3906 Marvin – a 3BR 2BA, 1064 s.f. SFD with $902 of free cash flow, with an 80% LTV loan, listed at $169, 767
3132 Glenn – a 4BR 2BA, 1302 s.f. SFD with $533 of free cash flow, with an 80% LTV loan, listed at 249,900
Revestor offers a “launch” blog post and I’ll insert Bill’s comments from there (italicized), as I offer my ideas here.
Here is what I like about the site: I like the map display of the listings and I love the fact that it ranks the listings by investment potential. The financial data offered, on individual listings, is pretty comprehensive. It drills down on expense data and allows the user to customize it. The mortgage data is cool because it allows you to slide the down payment tool and see real-time figures. The exit strategy information is unique but I’m unclear as to how they determine the potential resale value.
Bill offered: While San Diego is just a starting point we are still very much a “work in progress“. The site is not perfect (especially for a perfectionist that is striving for simplicity). We launched with about 75% of the functionality/capability that we wanted to, but hey, we were anxious to bring about change.
Here is what I think needs improvement: It’s only available for San Diego County right now. That works fine for me but, as I’m sure the management of Revestor,com knows, that ain’t gonna fly if they intend to be a player. I’m unclear as to the accuracy of the rental rates. I thought the data look pretty high but I haven’t seen a property lease, in that zip code, for over a year now. The individual property listing display page seems kind of boring with incomplete MLS listing data but the financial data exceeds my expectations. Finally, the mortgage information is not “live” yet and a tad too ambitious. That should improve as they secure live mortgage feeds.
Bill offered: We will be the first to admit our ‘estimated rent’ and our algorithm are not 100% accurate. Over time (as the algorithm recognizes patterns in our database and our users give feedback it WILL gain more intelligence and get very close!). At this point, Revestor is not an end all be all, but rather a pre-due diligence tool. You certainly aren’t going to call up your real estate agent and say “buy 1234 Main St – now!” without doing any additional research but it sure is going to give you a good place to start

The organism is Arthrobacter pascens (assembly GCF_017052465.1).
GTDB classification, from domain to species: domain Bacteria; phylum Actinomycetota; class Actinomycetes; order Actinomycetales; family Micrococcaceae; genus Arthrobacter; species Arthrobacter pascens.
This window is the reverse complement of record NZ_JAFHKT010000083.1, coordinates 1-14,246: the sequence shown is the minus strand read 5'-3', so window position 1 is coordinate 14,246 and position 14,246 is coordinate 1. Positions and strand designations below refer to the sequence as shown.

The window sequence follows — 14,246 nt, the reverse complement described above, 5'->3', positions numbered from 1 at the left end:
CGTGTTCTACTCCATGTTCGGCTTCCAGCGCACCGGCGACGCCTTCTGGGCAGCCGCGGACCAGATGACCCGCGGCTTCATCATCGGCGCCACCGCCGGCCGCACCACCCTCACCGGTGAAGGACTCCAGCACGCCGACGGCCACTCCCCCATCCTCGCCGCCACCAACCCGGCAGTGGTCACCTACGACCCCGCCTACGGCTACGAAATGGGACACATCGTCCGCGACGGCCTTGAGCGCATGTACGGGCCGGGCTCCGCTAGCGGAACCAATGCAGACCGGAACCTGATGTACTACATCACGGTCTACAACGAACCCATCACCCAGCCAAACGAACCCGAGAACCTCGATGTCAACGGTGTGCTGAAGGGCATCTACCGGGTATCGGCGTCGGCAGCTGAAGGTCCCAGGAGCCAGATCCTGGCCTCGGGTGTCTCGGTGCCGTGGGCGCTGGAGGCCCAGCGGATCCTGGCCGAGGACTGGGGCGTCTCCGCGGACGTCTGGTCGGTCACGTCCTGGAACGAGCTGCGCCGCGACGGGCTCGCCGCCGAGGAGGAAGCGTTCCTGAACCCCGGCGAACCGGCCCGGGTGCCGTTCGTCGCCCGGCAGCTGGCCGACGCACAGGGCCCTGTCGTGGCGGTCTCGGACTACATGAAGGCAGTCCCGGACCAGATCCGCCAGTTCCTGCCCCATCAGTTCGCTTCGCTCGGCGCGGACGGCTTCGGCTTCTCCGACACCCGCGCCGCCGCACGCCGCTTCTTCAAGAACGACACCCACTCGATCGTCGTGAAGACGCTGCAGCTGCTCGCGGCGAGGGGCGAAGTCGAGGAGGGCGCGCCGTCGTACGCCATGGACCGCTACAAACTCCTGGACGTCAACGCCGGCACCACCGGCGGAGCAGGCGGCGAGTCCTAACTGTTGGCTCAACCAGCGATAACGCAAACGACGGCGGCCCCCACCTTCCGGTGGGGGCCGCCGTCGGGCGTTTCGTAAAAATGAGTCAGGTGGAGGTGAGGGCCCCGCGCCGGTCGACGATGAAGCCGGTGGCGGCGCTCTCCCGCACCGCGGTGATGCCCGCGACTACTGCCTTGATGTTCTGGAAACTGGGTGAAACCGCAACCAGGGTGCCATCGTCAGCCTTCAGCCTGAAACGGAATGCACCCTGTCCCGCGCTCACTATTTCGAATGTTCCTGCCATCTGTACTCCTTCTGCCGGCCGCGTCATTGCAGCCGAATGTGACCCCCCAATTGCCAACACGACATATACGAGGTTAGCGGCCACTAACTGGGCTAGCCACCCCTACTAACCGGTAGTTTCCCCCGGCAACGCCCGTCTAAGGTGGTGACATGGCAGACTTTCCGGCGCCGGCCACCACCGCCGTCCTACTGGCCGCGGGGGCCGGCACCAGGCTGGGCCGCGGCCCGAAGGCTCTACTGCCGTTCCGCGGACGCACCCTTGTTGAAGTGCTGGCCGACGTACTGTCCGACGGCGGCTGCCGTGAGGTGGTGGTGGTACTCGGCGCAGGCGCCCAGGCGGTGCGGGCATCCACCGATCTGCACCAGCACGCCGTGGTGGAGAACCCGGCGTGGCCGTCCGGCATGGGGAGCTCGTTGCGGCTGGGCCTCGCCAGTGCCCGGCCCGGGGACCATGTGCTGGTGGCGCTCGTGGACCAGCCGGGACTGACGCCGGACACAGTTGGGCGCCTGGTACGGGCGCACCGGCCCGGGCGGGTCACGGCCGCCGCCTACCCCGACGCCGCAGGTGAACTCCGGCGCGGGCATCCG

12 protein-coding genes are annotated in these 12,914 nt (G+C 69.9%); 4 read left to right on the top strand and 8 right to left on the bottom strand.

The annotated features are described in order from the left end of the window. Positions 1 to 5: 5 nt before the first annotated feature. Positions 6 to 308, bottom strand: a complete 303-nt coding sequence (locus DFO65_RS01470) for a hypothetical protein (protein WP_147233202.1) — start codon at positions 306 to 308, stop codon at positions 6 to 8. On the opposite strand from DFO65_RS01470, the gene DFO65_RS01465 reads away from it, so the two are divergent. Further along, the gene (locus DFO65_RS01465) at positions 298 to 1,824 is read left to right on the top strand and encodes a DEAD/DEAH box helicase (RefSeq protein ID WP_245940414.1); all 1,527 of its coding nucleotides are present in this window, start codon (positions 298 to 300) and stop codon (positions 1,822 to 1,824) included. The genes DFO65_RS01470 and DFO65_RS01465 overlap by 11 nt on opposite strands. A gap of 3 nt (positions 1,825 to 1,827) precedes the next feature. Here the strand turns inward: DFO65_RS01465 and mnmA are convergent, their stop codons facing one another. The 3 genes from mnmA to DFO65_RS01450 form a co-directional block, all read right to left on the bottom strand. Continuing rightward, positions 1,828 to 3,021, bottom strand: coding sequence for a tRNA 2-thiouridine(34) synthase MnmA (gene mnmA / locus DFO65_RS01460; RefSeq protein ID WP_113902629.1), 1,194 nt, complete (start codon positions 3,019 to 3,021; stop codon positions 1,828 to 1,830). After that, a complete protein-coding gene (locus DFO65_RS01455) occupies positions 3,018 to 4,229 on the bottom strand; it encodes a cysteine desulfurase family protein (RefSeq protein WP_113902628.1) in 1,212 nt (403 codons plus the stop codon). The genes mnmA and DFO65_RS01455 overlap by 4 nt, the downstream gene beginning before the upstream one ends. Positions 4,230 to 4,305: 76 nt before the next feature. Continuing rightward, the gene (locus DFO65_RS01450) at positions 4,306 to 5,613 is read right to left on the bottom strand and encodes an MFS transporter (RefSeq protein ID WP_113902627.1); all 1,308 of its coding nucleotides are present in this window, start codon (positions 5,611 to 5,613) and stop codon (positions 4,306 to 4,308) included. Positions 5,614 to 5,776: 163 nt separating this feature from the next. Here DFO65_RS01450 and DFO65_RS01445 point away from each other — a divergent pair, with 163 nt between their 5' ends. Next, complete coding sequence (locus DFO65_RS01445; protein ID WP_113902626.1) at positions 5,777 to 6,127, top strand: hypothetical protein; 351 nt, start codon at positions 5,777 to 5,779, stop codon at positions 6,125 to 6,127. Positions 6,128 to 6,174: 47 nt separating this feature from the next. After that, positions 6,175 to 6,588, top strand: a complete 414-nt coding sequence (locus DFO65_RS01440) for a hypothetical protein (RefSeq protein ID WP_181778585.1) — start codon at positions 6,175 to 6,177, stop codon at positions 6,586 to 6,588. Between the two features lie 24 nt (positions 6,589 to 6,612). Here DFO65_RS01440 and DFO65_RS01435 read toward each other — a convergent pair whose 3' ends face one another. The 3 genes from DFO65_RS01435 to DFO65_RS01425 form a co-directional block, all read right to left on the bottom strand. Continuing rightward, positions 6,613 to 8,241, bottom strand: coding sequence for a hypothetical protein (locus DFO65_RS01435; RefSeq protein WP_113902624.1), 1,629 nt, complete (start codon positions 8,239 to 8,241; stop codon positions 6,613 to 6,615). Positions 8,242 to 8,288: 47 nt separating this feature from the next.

All in all, Revestor,com is a great tool with a limited reach. Tomorrow, it works for San Diego County agents and home buyers, If Revestor,com wants to last past their cash burn rate, it is going to have to add new markets…quickly. I’ve know Bill for five years now and I’ve seen him build profitable businesses pretty quickly. If I had to bet on on a horse race, I’d bet on the Lyon. Give Bill your feedback and don’t be too kind. He’s a big boy who can handle constructive criticism.13 comments
N.B: On the day before I published this, HR 674 passed, reverting the funding fee amounts to the “old” levels. It was updated in VA Circular 26-11-19, published November 22, 2011. The “new” lower funding fee schedule was in effect for three days, from Nov 18-21. Sorry for the confusion.
Home buying became a bunch cheaper for eligible veterans. On November 18, 2011, the VA lowered the amount it charges veteran borrowers, for the VA loan guaranty. Rather than charge private mortgage insurance (PMI), like conventional loans do, or a combination of an upfront mortgage insurance premium (UFMIP) and a monthly insurance premium (MIP), like the FHA does, the VA relies on a one-time charge, which can be financed, called a funding fee.
The VA looks at a service member’s life cycle and tailors the funding fee to meet his/her expected abilities to finance a home. For example, a first-time home buyer pays a funding fee of 1.4% of the loan amount, for a zero-down loan. The VA expects that service member to have some equity for his/her second home purchase so, should the veteran choose to buy “no-money-down”, on a subsequent purchase, the VA funding fee is double, or 2.8% of the loan amount.
Veterans who put down 5% of the purchase price are only charged .75% of the loan amount. Veterans who put down 10% of the purchase price are only charged .5% of the purchase price. All refinance transactions, including the no-income qualification and no appraisal needed, refinance transaction, otherwise known as the VA Interest Rate Reduction Loan (IRRL), are charged .5% of the refinanced loan.
A full table, of the new VA funding fee amounts, can be found on Mortgage Rates Report.5 comments
I caught up on some much needed sleep yesterday, after the fifth BloodhoundBlog Unchained Conference, held in Anaheim, CA. It is my hope that my partner Greg Swann celebrates his birthday, in relaxation and Splendor, before pondering the future of these conferences. As the Godfather of the Unchained movement, Greg argued that the title of these conferences be “Unchained” rather than the “Unleashed” title I offered. What Greg knew, and I understand now, is that Unchained suggests that the Bloodhound was never enslaved while unleashed suggests prior submission.
If you missed our show in Anaheim, you missed the proof in the pudding. I’ll give you an overview:
Greg Swann led us off with a demonstration of his Chinese army; software which creates tens of thousands of unique webpages, with granular listing data. Greg showed us how he can close the publishing gap, in less than an hour each week. Greg continually invents new and exciting software, to stay one step ahead of the market competitors, who would try tho chain him.